Even deeper in York’s history is its minster, which was begun by Archbishop Walter de Gray in 1215, according to the information supplied by the minster. De Gray’s motivation was to outshine Archbishop Lanfranc of Canterbury, as the north and south were battling for domination of the emerging English state. And though London’s preeminence seems preordained now, York had been the counterweight to what is now the capital since the first Romans landed.
York Minster is full of medieval glories(Maggi Brown)

For a long time, though, it was the Viking capital of Northumbria, an era captured in surprisingly realistic style by the Jorvik Viking Centre – “Jorvik” was the second name for the city, which was descended from “Eboracum,” the Roman designation. The Viking Centre shows off recently discovered artifacts that were found when excavations began for a new downtown development, and does so with a surprisingly effective Disney-like ride and a museum exhibit that combines the virtues of the usual exhibits with an admirable economy.

Next came the Normans, who built a massive fort almost immediately after the Battle of Hastings, followed quickly by an even more massive church, or minster. York’s minster is really more impressive than Westminster Abbey. It is taller, bigger and really, more beautiful – though tourists admittedly go to these large churches more out of duty than pleasure. What they really want to do is eat, shop, drink and enjoy themselves, and York is a winner in all those categories.

And York offers all of these pleasures, including the minster and various forts – in a small area. We would walk from the minster through the streets, stopping at 400-year-old pubs, stepping into 21st century stores and sipping the local gin without the need to ride the tube, take a taxi or hike long distances.

So even though those old shoes, which walked through much of English history with a heavy tread, no longer fit, York is definitely worth a stop on anyone’s visit to the United Kingdom. Powerful dukes and English queens were great in their time, but a riverside gin and tonic sipped while enjoying perfectly cooked lamb – after a day strolling a pedestrian-friendly, oh-so-charming downtown – are a much more pleasurable 2022 alternative.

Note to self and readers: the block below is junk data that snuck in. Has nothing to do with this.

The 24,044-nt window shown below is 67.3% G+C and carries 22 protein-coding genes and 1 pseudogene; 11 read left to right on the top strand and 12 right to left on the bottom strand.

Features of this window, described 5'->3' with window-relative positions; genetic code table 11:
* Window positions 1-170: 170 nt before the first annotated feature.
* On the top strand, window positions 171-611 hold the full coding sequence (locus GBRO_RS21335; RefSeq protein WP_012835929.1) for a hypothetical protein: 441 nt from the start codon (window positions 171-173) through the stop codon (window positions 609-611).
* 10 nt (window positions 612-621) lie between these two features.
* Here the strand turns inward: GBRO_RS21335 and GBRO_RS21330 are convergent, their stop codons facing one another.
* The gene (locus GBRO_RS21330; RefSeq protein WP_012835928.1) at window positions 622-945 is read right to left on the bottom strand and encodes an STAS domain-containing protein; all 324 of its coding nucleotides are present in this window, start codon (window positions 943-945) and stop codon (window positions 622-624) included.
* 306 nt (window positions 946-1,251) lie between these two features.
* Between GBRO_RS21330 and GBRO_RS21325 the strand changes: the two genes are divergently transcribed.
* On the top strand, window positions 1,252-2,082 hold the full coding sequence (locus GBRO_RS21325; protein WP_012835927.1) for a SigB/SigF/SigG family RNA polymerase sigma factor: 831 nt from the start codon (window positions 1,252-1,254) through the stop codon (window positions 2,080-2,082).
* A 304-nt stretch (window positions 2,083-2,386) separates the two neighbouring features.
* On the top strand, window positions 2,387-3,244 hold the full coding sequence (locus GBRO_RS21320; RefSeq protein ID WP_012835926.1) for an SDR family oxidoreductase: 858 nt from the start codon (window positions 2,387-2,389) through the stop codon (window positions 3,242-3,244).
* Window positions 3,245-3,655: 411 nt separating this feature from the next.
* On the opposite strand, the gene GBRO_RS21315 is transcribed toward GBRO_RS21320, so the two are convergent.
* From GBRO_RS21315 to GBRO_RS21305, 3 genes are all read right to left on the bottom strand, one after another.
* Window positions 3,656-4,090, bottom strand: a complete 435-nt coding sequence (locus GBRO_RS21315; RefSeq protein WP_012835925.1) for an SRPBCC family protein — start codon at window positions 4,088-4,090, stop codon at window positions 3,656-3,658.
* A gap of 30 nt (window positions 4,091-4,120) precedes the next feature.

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Clay Kallam is a lifelong East Bay resident who spent several decades in local journalism -- and still writes for Diablo Magazine (among others). Over the years, he has covered just about every aspect of life in the Bay Area, from rock-and-roll to the arts to political coverage to food to sports. On the food front, he does not claim to be a critic, but rather someone who enjoys a good meal, a well-made drink and a nice red wine. As for sports, he has written for national publications (including Sports Illustrated and Slam) and covers girls' basketball across the nation for MaxPreps. He is a high school coach and a serious fan of the local teams -- and savored every minute of the Giants' and Warriors' championships. He graduated from Acalanes, UC Santa Barbara (ancient history) and Cal (philosophy). He lives in Walnut Creek with his wife Maggi, who takes many of the food photos. He appreciates his readers and is always happy to talk about anything he's written. His food experiences can be found at #dishdining on Instagram, and emails can be sent to

Walnut Creek, CA